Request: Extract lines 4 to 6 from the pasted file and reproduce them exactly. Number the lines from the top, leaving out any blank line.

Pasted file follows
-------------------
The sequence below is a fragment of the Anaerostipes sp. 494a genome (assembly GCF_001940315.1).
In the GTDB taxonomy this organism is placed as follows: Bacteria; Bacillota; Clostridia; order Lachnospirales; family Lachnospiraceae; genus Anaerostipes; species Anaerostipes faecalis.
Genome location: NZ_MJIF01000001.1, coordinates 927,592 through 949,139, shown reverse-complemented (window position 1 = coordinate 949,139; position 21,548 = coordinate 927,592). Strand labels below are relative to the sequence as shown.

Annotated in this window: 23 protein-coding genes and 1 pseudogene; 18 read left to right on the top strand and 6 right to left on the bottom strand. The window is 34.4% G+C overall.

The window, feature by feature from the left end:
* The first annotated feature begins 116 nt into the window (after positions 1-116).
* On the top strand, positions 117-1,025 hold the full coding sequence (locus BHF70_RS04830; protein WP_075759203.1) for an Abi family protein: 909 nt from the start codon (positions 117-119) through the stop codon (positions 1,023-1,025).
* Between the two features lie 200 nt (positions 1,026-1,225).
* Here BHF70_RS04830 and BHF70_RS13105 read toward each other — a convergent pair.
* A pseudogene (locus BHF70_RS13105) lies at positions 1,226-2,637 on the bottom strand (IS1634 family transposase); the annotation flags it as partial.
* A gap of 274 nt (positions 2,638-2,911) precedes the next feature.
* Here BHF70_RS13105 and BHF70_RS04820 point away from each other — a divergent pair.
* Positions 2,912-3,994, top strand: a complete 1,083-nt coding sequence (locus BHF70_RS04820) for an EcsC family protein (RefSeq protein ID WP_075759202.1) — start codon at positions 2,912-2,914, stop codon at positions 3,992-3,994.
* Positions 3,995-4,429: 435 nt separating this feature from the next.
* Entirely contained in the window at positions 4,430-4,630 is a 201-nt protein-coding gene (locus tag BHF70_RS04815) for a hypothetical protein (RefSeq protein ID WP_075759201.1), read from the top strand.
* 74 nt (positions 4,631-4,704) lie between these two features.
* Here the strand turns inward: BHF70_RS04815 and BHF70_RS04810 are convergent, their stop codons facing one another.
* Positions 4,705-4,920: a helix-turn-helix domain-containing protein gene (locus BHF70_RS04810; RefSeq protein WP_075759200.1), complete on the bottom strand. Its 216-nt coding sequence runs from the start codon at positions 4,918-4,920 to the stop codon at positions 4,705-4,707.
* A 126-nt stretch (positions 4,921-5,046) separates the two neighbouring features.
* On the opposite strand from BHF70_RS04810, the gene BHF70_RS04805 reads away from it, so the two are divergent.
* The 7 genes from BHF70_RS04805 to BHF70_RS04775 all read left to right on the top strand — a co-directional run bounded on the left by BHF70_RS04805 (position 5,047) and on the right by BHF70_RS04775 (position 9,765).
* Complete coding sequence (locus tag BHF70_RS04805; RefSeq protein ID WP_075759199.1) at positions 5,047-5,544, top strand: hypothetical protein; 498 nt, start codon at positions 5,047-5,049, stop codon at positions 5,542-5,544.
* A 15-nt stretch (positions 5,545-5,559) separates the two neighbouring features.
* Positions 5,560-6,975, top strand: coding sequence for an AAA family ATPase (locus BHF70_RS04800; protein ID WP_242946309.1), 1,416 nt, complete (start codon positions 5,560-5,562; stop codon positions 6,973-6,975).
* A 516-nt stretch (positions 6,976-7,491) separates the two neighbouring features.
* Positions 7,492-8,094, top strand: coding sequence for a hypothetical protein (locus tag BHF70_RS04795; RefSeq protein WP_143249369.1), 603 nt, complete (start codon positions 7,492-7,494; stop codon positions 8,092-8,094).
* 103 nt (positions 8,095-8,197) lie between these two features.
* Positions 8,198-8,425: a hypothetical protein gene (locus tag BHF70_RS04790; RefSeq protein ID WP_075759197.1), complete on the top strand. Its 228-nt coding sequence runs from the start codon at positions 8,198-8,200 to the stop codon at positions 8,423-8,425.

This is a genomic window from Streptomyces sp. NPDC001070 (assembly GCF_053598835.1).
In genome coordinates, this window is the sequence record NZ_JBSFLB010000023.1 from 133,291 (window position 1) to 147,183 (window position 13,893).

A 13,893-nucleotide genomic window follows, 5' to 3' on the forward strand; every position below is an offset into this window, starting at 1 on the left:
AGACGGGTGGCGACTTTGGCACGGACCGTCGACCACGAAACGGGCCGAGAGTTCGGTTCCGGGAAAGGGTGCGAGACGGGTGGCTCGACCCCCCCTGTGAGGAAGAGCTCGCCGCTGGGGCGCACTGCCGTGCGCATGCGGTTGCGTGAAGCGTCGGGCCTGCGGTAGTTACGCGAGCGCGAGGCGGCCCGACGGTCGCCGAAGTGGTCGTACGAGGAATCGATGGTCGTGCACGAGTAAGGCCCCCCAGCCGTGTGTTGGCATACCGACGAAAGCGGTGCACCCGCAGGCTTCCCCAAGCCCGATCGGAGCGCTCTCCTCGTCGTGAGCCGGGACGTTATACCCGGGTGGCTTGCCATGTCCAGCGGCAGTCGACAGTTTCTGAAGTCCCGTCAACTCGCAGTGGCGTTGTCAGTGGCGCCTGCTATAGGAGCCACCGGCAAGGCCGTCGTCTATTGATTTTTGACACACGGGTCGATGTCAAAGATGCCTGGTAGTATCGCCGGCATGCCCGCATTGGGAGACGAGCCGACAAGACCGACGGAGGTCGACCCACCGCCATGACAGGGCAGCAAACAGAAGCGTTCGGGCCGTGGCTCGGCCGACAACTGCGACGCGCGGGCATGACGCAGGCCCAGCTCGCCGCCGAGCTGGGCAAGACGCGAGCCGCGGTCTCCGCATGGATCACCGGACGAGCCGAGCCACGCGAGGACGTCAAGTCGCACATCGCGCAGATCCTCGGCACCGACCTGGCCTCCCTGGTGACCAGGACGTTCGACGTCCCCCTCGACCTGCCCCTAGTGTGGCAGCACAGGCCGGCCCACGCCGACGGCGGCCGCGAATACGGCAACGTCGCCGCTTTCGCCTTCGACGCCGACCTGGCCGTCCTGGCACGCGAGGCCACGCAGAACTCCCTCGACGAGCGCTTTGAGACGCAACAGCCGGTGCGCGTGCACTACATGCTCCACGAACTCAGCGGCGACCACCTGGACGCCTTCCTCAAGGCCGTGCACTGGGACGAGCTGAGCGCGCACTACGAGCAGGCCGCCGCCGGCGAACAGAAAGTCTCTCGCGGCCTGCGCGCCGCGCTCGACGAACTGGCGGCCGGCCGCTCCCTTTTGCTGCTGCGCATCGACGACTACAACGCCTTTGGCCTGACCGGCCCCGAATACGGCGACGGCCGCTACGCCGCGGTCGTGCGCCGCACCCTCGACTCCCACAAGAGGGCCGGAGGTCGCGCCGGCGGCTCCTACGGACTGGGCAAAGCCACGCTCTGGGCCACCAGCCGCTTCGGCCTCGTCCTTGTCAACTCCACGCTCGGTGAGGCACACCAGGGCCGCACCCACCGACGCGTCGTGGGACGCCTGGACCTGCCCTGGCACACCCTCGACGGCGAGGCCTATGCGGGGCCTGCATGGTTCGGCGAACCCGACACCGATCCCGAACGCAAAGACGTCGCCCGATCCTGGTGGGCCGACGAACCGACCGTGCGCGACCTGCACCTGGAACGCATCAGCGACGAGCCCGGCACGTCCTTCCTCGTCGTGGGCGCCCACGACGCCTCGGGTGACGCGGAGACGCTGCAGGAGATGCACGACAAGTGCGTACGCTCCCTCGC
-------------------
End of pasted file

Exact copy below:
Annotated in this window: 23 protein-coding genes and 1 pseudogene; 18 read left to right on the top strand and 6 right to left on the bottom strand. The window is 34.4% G+C overall.

The window, feature by feature from the left end:
* The first annotated feature begins 116 nt into the window (after positions 1-116).